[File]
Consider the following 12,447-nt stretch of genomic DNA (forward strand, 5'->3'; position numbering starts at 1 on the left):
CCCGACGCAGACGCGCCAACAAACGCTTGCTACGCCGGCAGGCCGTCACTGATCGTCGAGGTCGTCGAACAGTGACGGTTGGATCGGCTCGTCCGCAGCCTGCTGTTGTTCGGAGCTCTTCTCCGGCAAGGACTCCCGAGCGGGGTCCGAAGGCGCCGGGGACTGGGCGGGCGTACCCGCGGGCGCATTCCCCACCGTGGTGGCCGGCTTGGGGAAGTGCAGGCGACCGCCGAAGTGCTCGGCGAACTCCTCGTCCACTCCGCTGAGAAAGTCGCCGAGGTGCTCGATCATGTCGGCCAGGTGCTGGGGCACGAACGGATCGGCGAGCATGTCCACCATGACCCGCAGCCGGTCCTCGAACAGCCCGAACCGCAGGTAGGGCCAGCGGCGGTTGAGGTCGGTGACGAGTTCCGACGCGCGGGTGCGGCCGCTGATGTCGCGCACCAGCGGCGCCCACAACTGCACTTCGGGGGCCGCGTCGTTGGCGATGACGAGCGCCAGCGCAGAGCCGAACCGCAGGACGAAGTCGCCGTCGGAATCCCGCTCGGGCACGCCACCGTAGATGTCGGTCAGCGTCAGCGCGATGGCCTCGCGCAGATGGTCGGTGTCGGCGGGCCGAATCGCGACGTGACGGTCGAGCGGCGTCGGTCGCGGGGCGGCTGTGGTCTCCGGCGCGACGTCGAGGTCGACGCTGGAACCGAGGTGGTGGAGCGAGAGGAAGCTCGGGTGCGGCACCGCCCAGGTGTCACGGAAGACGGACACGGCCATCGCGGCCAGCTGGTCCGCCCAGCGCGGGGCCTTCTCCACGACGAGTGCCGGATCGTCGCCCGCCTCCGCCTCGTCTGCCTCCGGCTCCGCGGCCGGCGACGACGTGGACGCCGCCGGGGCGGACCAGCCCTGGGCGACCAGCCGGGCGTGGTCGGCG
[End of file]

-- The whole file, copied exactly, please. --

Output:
Consider the following 12,447-nt stretch of genomic DNA (forward strand, 5'->3'; position numbering starts at 1 on the left):
CCCGACGCAGACGCGCCAACAAACGCTTGCTACGCCGGCAGGCCGTCACTGATCGTCGAGGTCGTCGAACAGTGACGGTTGGATCGGCTCGTCCGCAGCCTGCTGTTGTTCGGAGCTCTTCTCCGGCAAGGACTCCCGAGCGGGGTCCGAAGGCGCCGGGGACTGGGCGGGCGTACCCGCGGGCGCATTCCCCACCGTGGTGGCCGGCTTGGGGAAGTGCAGGCGACCGCCGAAGTGCTCGGCGAACTCCTCGTCCACTCCGCTGAGAAAGTCGCCGAGGTGCTCGATCATGTCGGCCAGGTGCTGGGGCACGAACGGATCGGCGAGCATGTCCACCATGACCCGCAGCCGGTCCTCGAACAGCCCGAACCGCAGGTAGGGCCAGCGGCGGTTGAGGTCGGTGACGAGTTCCGACGCGCGGGTGCGGCCGCTGATGTCGCGCACCAGCGGCGCCCACAACTGCACTTCGGGGGCCGCGTCGTTGGCGATGACGAGCGCCAGCGCAGAGCCGAACCGCAGGACGAAGTCGCCGTCGGAATCCCGCTCGGGCACGCCACCGTAGATGTCGGTCAGCGTCAGCGCGATGGCCTCGCGCAGATGGTCGGTGTCGGCGGGCCGAATCGCGACGTGACGGTCGAGCGGCGTCGGTCGCGGGGCGGCTGTGGTCTCCGGCGCGACGTCGAGGTCGACGCTGGAACCGAGGTGGTGGAGCGAGAGGAAGCTCGGGTGCGGCACCGCCCAGGTGTCACGGAAGACGGACACGGCCATCGCGGCCAGCTGGTCCGCCCAGCGCGGGGCCTTCTCCACGACGAGTGCCGGATCGTCGCCCGCCTCCGCCTCGTCTGCCTCCGGCTCCGCGGCCGGCGACGACGTGGACGCCGCCGGGGCGGACCAGCCCTGGGCGACCAGCCGGGCGTGGTCGGCG